On December 16, the U.S. International Trade Commission (“ITC”) affirmed in part and reversed in part Administrative Law Judge David P. Shaw’s final initial determination from July against a South Korean manufacturer of an anti-wrinkle beauty treatment made from the botulinum toxin bacteria called Jeuveau. The ITC affirmed the ALJ’s findings with respect to the manufacturing process trade secrets but overturned the ALJ’s finding that Complainants Medytox and Allergan had any protectable interest in the bacterial strain itself. As a result, the ITC rejected the ALJ’s recommendation that a 10-year ban be imposed and concluded that Respondents Daewoong and Evolus should be barred from importing Jeuveau for 21 months instead. The ITC’s decision also issued a cease and desist order to prevent Evolus from selling any products previously imported unless it posts a bond equal to $441 for each 100-unit vial of Jeuveau. A full opinion on the ITC’s decision will be available roughly two weeks from now.
As we have previously discussed, this case stems from a complaint filed in January 2019, in which South Korean company Medytox and its U.S. licensee, Allergan, alleged that a former Medytox employee handed over to Daewoong Pharmaceutical Co. valuable trade secrets regarding the process to manufacture a lower-cost alternative to Botox. Daewoong allegedly used that confidential information to develop a rival product called Jeuveau. Daewoong, and its U.S.-based licensee, Evolus Inc., obtained regulatory approval for Jeuveau and had begun importing the treatment.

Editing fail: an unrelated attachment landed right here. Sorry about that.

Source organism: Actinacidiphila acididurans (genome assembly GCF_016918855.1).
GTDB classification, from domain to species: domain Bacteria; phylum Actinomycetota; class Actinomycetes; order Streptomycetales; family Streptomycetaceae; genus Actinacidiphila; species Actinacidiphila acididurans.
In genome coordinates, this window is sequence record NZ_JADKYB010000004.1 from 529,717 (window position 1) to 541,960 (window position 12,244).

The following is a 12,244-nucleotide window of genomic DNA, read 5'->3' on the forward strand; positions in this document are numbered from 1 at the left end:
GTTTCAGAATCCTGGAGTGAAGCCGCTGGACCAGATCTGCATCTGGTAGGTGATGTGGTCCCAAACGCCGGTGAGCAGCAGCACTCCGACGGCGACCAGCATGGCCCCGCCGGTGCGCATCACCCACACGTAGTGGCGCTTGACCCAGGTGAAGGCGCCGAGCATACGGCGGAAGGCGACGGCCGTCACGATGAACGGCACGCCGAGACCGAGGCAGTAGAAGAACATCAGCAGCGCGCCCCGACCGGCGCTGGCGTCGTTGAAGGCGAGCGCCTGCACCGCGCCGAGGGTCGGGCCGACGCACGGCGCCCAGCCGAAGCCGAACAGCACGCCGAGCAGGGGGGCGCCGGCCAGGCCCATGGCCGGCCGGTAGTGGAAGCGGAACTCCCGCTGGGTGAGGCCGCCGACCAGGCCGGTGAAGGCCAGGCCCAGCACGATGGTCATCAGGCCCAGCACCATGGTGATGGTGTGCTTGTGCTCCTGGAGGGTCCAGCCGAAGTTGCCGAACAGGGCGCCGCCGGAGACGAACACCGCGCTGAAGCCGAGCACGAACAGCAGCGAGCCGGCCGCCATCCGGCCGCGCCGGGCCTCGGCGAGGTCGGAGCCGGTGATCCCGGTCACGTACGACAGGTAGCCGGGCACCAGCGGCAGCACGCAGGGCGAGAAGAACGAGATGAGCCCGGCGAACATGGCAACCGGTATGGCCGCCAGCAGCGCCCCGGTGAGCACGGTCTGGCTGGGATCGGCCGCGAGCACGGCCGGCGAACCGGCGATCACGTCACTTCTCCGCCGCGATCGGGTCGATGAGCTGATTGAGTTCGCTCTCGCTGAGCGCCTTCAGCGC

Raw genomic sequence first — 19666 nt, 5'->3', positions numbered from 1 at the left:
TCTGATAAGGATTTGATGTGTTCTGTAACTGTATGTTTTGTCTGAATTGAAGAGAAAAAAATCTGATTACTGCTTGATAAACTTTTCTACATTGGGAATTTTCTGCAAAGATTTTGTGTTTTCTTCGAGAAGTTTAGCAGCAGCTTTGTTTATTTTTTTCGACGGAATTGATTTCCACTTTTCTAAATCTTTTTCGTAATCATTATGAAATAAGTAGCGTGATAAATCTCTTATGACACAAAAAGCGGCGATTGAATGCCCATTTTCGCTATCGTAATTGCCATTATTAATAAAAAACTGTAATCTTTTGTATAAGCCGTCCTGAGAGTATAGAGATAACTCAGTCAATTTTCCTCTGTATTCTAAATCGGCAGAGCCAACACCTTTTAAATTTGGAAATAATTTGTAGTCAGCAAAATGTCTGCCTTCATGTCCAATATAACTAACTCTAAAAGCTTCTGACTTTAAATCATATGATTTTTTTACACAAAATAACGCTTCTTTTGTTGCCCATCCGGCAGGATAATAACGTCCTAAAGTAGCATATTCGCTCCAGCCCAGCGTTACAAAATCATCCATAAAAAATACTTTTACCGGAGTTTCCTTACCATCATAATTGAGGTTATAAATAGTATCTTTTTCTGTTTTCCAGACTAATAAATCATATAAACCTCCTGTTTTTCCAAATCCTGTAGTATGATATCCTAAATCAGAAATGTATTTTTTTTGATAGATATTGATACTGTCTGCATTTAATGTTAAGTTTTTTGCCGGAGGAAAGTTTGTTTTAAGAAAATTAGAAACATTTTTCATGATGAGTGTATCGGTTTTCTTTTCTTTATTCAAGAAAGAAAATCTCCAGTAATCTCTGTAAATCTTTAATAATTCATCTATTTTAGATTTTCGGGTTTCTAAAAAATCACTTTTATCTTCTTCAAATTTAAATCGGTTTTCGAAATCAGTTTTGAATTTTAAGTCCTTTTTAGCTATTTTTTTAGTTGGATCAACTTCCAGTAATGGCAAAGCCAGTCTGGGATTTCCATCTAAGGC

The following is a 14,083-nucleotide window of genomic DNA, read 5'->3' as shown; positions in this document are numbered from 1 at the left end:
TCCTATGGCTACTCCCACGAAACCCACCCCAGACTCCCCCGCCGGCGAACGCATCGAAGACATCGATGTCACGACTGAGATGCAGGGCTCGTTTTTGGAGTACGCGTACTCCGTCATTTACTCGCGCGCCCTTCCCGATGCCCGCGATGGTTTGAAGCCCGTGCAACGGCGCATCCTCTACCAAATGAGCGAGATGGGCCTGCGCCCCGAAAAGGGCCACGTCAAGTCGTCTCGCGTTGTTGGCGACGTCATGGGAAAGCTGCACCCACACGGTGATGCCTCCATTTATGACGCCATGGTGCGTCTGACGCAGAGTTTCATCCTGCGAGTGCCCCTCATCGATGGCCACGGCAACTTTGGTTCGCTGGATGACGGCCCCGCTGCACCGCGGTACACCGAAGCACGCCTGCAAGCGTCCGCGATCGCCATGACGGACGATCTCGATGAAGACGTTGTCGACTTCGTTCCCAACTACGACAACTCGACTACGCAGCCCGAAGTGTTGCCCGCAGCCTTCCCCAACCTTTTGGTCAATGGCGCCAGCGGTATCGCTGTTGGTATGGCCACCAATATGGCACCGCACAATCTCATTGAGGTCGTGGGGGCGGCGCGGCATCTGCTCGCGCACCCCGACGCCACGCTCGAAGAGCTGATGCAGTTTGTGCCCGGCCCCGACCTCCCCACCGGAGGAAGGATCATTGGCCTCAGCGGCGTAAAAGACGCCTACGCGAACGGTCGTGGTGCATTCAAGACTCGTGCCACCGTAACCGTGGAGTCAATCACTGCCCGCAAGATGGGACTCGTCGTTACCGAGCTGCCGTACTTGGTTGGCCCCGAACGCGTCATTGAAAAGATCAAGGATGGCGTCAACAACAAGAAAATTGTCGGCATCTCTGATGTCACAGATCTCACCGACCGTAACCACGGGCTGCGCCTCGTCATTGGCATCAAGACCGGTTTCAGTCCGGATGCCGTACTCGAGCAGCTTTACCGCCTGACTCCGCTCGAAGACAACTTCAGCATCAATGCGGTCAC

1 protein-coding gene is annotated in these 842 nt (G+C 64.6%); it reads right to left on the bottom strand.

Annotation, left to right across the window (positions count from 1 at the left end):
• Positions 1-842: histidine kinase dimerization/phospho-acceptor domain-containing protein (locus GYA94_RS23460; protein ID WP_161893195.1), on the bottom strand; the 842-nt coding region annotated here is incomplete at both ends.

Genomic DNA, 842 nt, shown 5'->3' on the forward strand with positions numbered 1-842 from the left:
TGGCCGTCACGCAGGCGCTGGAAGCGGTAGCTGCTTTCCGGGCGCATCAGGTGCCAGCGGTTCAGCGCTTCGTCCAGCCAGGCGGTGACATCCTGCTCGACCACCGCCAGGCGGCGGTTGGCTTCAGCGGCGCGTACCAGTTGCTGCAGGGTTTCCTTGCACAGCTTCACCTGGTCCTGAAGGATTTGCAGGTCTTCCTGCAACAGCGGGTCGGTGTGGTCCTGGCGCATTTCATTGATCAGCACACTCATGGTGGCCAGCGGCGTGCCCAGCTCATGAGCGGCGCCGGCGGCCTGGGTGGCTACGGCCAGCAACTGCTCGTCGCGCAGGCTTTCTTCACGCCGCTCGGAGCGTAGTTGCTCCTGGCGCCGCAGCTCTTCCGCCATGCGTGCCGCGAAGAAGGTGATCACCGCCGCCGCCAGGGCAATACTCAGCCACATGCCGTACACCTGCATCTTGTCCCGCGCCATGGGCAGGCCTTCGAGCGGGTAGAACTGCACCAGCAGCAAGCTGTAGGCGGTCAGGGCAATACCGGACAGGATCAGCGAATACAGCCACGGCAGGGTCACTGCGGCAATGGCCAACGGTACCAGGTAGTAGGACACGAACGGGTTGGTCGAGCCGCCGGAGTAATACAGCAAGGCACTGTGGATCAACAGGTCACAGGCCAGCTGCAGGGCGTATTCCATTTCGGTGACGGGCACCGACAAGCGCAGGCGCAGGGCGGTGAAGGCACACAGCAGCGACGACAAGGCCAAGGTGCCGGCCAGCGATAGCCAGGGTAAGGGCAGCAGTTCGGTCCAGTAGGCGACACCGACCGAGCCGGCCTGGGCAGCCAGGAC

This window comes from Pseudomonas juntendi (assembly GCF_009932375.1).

The ALJ’s final initial determination found the existence of trade secrets in the particular botulinum toxin strain used by Medytox as well as the process Medytox used to manufacture a treatment from the bacteria. The final initial determination also found that Respondents had misappropriated those trade secrets. The ALJ recommended a 10-year ban on the import and sale of Jeuveau in the United States for Daewoong’s misappropriation of the bacterial strain used by Medytox and a 21-month ban for Daewoong’s misappropriation of the trade secret manufacturing process. The ALJ also found the ITC had jurisdiction over the matter despite the fact that neither Medytox nor Allergan had begun to sell their lower-cost alternative to Botox in the United States, raising questions (as previously reported) about the notion of the ITC’s territorial jurisdiction.
Daewoong apparently plans to appeal the ITC’s decision, and Evolus has indicated it plans to post the bond to continue selling Jeuveau in the United States while Respondents’ appeal is pending.